It’s not easy to prove a negative: This does not exist. Therefore, to define a gap, a precise and exhaustive search is needed to identify all the studies around—but not touching—your topic. Reporting what you did find, what is known (the donut) implies what is not known (the hole in the donut). The unknown is the gap, your topic.

The problem with (b) is that it leaves readers wondering about what you know; it asks them to just accept your claim with no support. If your search were thorough, you would know whether any or just a few studies talked about your issue. If there were none, then, just as in (a), you’d define the gap by identifying the studies around—but not touching—your precise topic. The number of studies required to make that point could vary. However, if there were some studies, then you'd need to discuss only those studies in order to confirm for your readers that something was indeed missing—your angle on the issue.

If your search was precise—if you named all the databases you used (not just the names of portals, such as ProQuest or EBSCO), if you listed all the keywords (not phrases) you used, and if you specified your time range—then your committee (and future readers) could have confidence that you were in the right ballpark. If you then described what was known—using a broad set of studies or a handful of specific studies—then your readers could have confidence in your claim because they could see your process, and judge the data adduced, to “prove” a negative and reveal the presence of an absence.


Tim McIndoo
, who has been a dissertation editor since 2007, has more than 30 years of editorial experience in the fields of medicine, science and technology, fiction, and education. 

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A Match Made in Heaven: Reference Entries and Citations in APA

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To me, knowing how and why rules apply to me always makes them more relevant and makes me more inclined to learn and use them. This approach makes sense when talking about APA because APA rules can seem so arbitrary. So, with the approach of helping students understand the reasoning behind the APA rules, let’s start at the beginning: the references list.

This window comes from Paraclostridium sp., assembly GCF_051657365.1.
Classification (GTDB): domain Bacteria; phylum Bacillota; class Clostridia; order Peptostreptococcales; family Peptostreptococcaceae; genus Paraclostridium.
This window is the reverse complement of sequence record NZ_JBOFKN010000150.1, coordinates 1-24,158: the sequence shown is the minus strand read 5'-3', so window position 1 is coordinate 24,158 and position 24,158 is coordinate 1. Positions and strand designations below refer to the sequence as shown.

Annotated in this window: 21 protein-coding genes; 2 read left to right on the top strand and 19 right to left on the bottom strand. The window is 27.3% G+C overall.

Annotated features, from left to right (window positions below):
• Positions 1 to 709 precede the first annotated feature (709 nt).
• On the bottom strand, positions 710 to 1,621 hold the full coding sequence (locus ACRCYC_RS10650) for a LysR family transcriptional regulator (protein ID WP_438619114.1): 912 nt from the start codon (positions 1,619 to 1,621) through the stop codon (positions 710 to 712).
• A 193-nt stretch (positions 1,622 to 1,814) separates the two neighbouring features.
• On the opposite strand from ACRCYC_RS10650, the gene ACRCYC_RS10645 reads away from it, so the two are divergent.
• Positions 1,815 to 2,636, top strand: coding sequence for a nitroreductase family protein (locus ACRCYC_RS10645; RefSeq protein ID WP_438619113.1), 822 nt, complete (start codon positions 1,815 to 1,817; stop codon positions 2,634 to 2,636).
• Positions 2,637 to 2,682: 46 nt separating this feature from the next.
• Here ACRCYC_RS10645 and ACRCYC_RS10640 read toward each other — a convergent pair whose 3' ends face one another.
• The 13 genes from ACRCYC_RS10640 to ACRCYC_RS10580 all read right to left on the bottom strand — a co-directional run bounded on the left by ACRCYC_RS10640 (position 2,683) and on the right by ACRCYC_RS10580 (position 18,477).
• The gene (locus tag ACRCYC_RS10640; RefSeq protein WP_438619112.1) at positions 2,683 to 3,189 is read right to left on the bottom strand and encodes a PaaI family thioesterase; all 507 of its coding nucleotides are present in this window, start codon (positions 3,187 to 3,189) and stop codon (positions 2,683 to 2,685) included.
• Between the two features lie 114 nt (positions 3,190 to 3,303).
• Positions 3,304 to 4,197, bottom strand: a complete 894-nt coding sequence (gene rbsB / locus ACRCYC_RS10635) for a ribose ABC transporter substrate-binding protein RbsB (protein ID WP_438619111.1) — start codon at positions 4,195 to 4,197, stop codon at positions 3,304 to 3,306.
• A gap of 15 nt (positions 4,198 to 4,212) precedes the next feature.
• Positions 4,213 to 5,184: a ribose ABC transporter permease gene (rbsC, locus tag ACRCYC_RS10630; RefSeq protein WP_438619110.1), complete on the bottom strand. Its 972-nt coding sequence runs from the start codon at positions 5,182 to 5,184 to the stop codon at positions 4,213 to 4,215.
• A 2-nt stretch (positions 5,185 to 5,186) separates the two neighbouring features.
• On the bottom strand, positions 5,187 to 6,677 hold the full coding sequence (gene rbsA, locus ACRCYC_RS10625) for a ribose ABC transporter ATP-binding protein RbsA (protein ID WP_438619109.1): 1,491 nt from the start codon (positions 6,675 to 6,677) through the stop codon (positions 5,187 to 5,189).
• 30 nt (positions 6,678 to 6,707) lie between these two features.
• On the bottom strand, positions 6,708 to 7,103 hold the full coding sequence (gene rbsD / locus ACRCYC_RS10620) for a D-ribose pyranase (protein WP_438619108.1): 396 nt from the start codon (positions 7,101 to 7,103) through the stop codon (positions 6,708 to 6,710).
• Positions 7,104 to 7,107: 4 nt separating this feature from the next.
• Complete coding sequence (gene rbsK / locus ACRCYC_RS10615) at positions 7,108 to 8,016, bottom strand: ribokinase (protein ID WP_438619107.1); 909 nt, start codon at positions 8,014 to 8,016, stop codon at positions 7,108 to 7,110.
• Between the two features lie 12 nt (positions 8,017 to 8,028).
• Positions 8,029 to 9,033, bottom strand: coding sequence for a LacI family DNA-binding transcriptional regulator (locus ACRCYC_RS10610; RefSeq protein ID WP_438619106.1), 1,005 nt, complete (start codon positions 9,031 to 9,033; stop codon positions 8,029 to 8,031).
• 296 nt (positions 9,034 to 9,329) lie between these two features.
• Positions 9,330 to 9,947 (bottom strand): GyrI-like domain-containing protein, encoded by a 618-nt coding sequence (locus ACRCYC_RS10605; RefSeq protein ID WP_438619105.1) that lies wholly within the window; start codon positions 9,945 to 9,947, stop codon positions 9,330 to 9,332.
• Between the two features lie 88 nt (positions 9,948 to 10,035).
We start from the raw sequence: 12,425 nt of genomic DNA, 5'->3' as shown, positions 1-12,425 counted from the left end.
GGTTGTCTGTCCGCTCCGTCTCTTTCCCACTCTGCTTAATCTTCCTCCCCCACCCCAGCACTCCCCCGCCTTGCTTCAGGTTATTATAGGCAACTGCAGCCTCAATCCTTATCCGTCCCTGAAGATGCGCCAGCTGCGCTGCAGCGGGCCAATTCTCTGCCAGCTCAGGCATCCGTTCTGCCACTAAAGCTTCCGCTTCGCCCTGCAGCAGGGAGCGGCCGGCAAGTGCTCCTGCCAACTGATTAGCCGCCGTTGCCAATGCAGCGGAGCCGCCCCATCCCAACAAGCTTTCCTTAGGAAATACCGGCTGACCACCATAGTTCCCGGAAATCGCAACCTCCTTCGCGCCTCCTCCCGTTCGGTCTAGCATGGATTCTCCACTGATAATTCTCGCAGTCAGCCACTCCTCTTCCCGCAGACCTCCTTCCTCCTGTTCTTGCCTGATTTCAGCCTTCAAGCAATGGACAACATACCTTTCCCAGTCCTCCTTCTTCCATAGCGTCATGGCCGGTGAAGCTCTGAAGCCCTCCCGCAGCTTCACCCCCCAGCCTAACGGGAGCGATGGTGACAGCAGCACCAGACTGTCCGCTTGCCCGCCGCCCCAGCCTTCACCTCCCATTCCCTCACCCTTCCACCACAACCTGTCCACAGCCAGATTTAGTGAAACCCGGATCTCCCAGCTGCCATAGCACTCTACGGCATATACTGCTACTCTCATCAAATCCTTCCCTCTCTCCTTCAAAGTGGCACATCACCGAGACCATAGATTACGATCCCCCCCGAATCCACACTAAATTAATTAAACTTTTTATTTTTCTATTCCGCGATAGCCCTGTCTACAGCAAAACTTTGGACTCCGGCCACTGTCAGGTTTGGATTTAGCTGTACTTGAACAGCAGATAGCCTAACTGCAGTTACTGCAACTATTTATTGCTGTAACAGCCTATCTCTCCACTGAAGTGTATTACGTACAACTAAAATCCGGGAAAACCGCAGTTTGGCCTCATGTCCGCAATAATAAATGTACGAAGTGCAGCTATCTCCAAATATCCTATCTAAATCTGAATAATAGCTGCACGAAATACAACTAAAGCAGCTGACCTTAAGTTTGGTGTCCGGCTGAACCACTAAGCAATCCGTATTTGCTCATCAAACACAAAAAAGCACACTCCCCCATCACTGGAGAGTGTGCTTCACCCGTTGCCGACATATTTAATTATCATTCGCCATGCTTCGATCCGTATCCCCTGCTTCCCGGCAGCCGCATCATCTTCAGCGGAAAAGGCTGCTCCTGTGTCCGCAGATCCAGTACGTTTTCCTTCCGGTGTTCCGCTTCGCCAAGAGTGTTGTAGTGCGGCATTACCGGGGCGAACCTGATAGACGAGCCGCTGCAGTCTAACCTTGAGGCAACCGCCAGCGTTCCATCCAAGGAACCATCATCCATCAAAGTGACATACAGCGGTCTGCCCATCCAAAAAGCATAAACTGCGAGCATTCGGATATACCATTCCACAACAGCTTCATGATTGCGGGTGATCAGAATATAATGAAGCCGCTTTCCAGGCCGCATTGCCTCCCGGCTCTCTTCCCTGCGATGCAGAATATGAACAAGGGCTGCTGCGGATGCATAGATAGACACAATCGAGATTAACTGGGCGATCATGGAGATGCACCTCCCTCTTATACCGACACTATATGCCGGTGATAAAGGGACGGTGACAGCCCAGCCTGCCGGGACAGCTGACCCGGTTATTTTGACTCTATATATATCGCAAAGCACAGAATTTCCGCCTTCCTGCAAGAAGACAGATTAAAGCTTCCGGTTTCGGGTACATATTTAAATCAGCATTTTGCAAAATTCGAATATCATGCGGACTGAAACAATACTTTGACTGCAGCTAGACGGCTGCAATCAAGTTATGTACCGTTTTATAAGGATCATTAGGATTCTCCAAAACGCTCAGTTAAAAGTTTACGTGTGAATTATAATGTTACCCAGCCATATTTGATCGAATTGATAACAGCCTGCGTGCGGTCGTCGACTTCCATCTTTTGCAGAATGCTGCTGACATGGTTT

There is a relationship between citations and the reference list.

What is it? 

The references list is the foundation for citing sources in APA. In APA, writers include all sources they use within the body of the paper in the references list. This is a little different from a works cited or bibliography (lists of sources used in other citation styles, like MLA and Chicago), which sometimes include sources the author consulted but did not end up using in the paper.

In APA, if you cite a source anywhere within the paragraphs of the paper, it should also appear in the references list. Similarly, only sources used within the body of the paper are included in the references list. It’s always a good idea to proof for this relationship before finishing your paper. If you take just one thing away from this post, remember this: Every source cited in your paper must have an entry in the reference list, and your reference list should not contain any sources that you didn’t cite in your paper. This rule applies for almost every source you cite in-text. The only exception to this rule is personal communication citations, which do not have corresponding entries in the reference list.

What is its purpose?

The reason you need to list all of the sources you cite in the body of your paper in the references list is so the reader can trace the information you used to inform your writing. Imagine that you incorporate a statistic regarding high school graduation rates in your paper; you include a citation to your source in the sentence uses the statistic. The reader could then use that citation to find that source and its full publication information in your references list, allowing the reader to find the source itself.

This function of the references list is also why citations are structured the way they are. Because sources are listed alphabetically by author in the references list, citations include the author(s) of a source and the source’s publication year.

How do you create reference entries? 

Because the purpose of the references list is to help the reader track the sources you used, a reference entry must include enough information for the reader to find the original source. This includes the following basic information:

  • Author(s) of the source

  • Publication year of the source

  • Title of the source

  • Publication information of the source

Of course, the publication information for sources can vary widely because there are so many ways sources are published. It is the publication information, then, that usually varies from reference entry to reference entry, and it is the publication information that can cause confusion when creating a reference entry.  

The publication information is the part of the reference entry that will change the most, depending on the source.

Check out these great resources to help you create reference entries:

And, of course, if you ever get stuck creating a reference entry, simply let us know via e-mail at writingsupport@waldenu.edu.

Now that you know the reasoning behind a references list and how it relates to the in-text citations in your writing, I hope you’ll have a better understanding of why the references list is so important.


Beth Oyler
 is a Writing Instructor and the Webinar Coordinator for the Writing Center. She lives in Minneapolis and recently graduated with her MA in English.